Today, Hungarian authorities announced criminal charges against Béla Kovács, a Member of the European Parliament (MEP) of the far-right Jobbik party. The Hungarian politician, who has for years been under investigation for his ties to Russian intelligence services, has been charged with espionage, financial fraud, and use of false personal documents.
In response, Kovács announced he was leaving Jobbik (which has made an effort to move toward the center in recent years), so that his “baseless” case wouldn’t drag the party down during the upcoming 2018 parliamentary elections.
The right-wing politician has long been known for his close ties to Russia, to the extent that he is referred to as ‘KGBéla’, a reference to the Soviet Union’s feared intelligence service, even by his (now-former) Jobbik colleagues.
Thanks in part to an in-depth investigation by Hungarian news site Index, though, it became clear that Kovács’ ties to Russia were far deeper than a simple cultural affinity rooted in his family background (his biological father, who he never made, was a Soviet officer) and his years of study in the country. Rather, as the article and subsequent official investigations seem to show, Kovács became involved with the KGB itself through his wife, the Russian Svetlana Istoshina, who he married in 1986 (and who has a rathe suspicious background, with two prior marriages in the 1970s and 80s, one of which was supposedly undertaken purely for the purposes of gaining an Austrian passport).
After working in Russia and Japan for decades, Kovács moved back to Hungary in 2003, and quickly became involved with Jobbik, eventually becoming an MEP in 2009. One of the reasons this otherwise unknown figure was welcomed into the then-radically racist and anti-Semitic party was due to his supposed “valuable international connections.”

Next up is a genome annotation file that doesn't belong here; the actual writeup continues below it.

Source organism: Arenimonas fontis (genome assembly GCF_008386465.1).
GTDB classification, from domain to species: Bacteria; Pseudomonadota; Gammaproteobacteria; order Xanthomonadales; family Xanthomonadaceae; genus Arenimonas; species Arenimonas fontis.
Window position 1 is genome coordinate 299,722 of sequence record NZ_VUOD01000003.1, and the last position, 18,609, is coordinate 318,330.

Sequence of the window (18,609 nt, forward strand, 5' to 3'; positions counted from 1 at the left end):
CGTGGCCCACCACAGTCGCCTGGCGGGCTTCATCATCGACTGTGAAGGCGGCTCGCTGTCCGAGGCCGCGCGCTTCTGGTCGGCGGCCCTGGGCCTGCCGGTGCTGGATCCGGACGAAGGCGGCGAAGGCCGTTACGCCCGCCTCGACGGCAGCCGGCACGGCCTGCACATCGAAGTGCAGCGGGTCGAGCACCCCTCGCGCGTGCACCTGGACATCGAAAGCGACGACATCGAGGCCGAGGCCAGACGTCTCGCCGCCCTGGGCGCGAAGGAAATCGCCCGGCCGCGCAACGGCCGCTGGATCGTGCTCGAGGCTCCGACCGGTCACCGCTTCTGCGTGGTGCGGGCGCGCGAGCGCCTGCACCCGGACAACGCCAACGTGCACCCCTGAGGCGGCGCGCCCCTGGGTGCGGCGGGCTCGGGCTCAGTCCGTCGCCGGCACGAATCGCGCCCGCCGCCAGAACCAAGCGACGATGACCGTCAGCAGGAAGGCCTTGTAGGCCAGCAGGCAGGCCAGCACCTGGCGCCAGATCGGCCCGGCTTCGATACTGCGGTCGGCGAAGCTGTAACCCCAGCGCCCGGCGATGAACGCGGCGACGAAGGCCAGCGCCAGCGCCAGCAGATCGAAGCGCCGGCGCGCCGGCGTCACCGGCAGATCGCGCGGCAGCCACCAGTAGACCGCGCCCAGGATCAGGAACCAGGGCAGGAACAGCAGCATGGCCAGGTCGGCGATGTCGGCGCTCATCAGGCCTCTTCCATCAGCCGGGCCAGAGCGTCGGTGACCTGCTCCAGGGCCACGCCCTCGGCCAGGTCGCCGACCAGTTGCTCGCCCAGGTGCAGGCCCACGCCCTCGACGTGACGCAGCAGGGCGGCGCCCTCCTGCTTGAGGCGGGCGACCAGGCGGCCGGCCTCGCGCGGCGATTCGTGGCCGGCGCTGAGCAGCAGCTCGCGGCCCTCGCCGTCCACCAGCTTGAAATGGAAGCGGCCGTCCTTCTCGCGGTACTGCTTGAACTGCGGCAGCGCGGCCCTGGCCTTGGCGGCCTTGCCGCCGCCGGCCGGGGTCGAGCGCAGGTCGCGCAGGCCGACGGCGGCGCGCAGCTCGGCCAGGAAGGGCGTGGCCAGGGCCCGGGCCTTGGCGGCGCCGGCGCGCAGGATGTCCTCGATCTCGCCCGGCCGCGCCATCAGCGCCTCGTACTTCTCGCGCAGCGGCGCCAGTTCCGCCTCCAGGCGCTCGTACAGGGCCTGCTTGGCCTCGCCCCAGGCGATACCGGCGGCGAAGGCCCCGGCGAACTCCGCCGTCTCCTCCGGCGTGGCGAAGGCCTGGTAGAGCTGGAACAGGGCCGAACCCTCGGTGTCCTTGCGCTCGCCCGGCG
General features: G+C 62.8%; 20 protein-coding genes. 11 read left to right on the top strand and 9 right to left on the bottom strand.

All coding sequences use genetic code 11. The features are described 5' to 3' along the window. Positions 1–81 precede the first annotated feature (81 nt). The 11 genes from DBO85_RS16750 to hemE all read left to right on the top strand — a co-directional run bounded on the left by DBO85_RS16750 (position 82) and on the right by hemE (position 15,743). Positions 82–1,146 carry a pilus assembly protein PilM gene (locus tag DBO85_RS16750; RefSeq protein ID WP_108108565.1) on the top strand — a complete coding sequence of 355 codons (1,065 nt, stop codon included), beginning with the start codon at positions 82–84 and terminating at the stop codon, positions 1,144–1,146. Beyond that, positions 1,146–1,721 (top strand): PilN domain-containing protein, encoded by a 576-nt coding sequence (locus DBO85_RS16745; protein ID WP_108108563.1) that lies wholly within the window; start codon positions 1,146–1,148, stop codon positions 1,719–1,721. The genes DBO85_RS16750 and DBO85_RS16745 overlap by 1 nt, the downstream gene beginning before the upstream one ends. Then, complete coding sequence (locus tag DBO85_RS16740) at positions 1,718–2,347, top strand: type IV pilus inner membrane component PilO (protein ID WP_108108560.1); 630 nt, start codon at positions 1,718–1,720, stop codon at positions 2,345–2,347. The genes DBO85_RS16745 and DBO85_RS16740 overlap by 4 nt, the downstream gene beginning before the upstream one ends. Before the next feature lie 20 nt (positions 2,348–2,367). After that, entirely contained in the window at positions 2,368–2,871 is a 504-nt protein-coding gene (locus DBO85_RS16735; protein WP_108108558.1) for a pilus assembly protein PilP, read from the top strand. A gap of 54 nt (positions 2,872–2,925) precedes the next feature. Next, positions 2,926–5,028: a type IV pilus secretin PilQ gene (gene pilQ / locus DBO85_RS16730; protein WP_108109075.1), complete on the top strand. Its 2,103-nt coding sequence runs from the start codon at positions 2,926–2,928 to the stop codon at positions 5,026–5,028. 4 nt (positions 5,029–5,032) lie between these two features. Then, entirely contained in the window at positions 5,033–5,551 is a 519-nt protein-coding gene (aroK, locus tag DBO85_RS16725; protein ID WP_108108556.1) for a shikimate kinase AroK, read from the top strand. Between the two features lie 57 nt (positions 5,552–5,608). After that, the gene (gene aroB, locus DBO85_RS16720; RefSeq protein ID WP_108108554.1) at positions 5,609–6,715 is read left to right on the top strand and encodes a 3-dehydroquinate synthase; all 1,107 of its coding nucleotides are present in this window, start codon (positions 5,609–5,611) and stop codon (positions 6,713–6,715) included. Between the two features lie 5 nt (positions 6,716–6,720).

At this time, Kovács was one of Jobbik’s most generous donors, donating millions of forints to the party. As Index notes, “no one asked where the money came from or what he had done in the past.”
Nevertheless, his financial and political activities began to draw the attention of EU and Hungarian authorities, who launched investigations against him for fraud and espionage in 2015. That same year, Kovács was stripped of his parliamentary immunity due to the allegations against him.
At this point, criminal proceedings against Kovács slowed down significantly, to the extent that it has now taken over three years since allegations first emerged about his pro-Russian espionage activities for the MEP to be charged with a crime. Many commentators have argued that this had more to do with politics than with the law, that keeping Kovács’ case unresolved provided Prime Minister Viktor Orbán’s ruling Fidesz party with additional ammunition against Jobbik (you can read an excellent Index article on the ties between Hungary and Russia, as well as on Kovács’ case, here)
This past summer, after a hearing in which the Jobbik politician was questioned by Hungary’s central investigating prosecutor, Richárd Simon, deputy spokesman for the central investigating prosecutor, told journalists that Kovács was accused of having signed “fictitious” internship contracts with four private individuals in 2012-2013 for four-month and six-month periods. The European Parliament transferred 28,000 euros to Kovács in connection with the contracts. According to Simon, the prosecutor’s office had concluded that the interns did not exist.
In a statement, Jobbik welcomed news of the charges, claimed it had been waiting since May of 2014 for the truth to come out. The party also argued that the reason it had taken so long for charges to be filed was that the Fidesz government wanted to keep Kovács in the public’s view in order to damage Jobbik.
Via index.hu and atlatszo.hu
Image via MTI